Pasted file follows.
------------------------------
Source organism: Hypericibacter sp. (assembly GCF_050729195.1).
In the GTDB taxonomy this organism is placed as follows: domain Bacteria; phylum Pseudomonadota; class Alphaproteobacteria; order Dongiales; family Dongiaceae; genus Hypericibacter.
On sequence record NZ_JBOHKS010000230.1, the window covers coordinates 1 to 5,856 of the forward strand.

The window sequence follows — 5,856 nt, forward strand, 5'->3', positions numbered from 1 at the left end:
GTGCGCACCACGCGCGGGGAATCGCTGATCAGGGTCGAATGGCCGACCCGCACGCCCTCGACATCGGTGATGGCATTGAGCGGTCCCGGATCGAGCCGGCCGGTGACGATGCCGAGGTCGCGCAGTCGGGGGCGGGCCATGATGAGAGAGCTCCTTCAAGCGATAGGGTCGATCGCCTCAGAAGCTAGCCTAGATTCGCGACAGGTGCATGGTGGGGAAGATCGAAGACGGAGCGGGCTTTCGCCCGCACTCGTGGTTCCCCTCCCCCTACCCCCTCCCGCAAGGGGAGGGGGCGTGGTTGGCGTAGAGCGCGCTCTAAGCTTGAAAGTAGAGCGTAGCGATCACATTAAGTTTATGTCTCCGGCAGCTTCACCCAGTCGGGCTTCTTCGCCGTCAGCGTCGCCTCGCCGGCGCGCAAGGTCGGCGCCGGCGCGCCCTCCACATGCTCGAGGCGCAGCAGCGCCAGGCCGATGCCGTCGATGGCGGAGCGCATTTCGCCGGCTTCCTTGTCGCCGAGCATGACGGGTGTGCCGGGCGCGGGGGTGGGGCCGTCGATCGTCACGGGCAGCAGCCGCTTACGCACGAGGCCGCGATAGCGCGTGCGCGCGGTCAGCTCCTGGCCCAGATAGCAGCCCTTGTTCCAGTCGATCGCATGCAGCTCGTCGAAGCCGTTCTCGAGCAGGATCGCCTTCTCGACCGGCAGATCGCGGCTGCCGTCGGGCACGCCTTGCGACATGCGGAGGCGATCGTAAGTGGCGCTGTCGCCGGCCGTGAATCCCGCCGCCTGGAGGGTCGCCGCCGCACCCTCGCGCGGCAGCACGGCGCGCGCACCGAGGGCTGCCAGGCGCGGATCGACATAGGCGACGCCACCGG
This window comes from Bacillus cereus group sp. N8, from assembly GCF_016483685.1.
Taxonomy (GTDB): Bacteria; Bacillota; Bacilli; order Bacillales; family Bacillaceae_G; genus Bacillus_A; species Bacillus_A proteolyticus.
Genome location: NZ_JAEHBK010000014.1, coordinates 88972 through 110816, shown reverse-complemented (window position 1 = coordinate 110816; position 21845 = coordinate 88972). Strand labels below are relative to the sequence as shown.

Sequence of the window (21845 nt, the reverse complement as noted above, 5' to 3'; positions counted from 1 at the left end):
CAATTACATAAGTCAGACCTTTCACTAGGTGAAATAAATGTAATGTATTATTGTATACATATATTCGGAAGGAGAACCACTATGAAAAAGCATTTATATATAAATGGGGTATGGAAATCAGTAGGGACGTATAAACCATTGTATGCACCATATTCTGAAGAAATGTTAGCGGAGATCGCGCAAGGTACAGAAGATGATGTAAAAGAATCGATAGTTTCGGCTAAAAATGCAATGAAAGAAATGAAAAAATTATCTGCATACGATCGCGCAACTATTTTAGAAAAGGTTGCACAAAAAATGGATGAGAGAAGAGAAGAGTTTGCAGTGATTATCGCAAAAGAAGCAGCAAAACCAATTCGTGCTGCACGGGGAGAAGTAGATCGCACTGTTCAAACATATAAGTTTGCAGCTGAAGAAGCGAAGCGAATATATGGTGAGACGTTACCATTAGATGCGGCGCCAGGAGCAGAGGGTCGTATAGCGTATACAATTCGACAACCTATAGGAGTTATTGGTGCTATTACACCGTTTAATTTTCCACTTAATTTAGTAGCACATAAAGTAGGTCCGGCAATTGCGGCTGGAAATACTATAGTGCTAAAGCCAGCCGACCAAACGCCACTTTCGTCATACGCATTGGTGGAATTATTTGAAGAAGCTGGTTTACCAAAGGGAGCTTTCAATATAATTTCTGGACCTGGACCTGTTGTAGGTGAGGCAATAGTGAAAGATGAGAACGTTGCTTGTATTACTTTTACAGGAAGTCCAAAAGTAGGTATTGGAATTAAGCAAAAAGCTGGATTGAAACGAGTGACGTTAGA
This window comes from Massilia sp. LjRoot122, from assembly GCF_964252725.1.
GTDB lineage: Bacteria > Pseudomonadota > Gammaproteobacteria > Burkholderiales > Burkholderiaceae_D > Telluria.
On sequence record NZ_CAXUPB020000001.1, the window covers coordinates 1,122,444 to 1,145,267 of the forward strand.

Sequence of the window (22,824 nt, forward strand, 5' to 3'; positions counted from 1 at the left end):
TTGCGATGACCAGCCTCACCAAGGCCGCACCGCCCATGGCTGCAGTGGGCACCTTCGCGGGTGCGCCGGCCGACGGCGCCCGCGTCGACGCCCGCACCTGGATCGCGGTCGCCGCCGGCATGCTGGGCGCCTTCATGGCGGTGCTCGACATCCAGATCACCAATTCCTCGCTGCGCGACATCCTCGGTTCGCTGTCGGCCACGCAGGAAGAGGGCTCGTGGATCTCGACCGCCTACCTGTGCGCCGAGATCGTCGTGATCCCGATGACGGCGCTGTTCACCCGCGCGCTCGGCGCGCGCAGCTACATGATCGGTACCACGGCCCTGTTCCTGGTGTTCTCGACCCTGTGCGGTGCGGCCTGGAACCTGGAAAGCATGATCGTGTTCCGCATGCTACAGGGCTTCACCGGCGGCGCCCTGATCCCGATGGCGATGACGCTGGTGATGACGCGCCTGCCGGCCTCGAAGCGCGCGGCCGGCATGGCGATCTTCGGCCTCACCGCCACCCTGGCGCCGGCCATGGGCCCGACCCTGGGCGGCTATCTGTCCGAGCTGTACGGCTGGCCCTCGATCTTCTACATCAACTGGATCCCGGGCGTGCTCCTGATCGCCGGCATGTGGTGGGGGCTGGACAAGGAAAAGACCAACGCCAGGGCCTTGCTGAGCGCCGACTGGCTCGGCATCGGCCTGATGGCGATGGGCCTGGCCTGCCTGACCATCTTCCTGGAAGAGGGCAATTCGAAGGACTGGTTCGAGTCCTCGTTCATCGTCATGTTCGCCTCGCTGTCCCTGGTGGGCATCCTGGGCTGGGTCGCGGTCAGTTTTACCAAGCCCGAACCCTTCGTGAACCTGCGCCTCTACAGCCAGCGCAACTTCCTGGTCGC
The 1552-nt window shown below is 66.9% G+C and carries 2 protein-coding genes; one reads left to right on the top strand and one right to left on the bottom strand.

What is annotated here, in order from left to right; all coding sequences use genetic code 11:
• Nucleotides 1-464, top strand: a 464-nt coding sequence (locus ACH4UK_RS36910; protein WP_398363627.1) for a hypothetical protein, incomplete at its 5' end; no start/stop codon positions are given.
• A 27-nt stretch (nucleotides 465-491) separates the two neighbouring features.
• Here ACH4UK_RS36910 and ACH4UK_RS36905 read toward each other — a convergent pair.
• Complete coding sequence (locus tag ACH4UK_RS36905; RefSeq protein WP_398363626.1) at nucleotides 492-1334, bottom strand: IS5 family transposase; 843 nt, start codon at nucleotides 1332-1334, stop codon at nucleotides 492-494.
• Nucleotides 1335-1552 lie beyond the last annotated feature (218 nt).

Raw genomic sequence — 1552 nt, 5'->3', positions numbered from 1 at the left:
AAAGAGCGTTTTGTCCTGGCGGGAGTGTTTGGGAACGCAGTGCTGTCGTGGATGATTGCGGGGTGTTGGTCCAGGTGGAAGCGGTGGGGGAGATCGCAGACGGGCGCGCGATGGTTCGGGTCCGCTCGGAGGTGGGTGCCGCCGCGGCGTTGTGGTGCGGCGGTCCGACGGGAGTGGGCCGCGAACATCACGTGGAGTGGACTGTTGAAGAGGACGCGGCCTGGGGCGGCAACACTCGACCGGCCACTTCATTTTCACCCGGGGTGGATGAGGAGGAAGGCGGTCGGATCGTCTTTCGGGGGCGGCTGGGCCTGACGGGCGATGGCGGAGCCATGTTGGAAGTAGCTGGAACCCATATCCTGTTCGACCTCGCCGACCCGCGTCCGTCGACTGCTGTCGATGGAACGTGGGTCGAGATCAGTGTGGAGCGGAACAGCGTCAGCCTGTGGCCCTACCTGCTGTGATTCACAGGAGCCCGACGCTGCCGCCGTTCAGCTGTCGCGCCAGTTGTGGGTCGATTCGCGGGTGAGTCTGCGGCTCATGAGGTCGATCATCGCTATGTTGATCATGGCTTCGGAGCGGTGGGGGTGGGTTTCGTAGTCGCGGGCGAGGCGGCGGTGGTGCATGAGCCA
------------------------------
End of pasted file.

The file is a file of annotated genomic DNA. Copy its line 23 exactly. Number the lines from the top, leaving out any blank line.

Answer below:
Raw genomic sequence — 1552 nt, 5'->3', positions numbered from 1 at the left: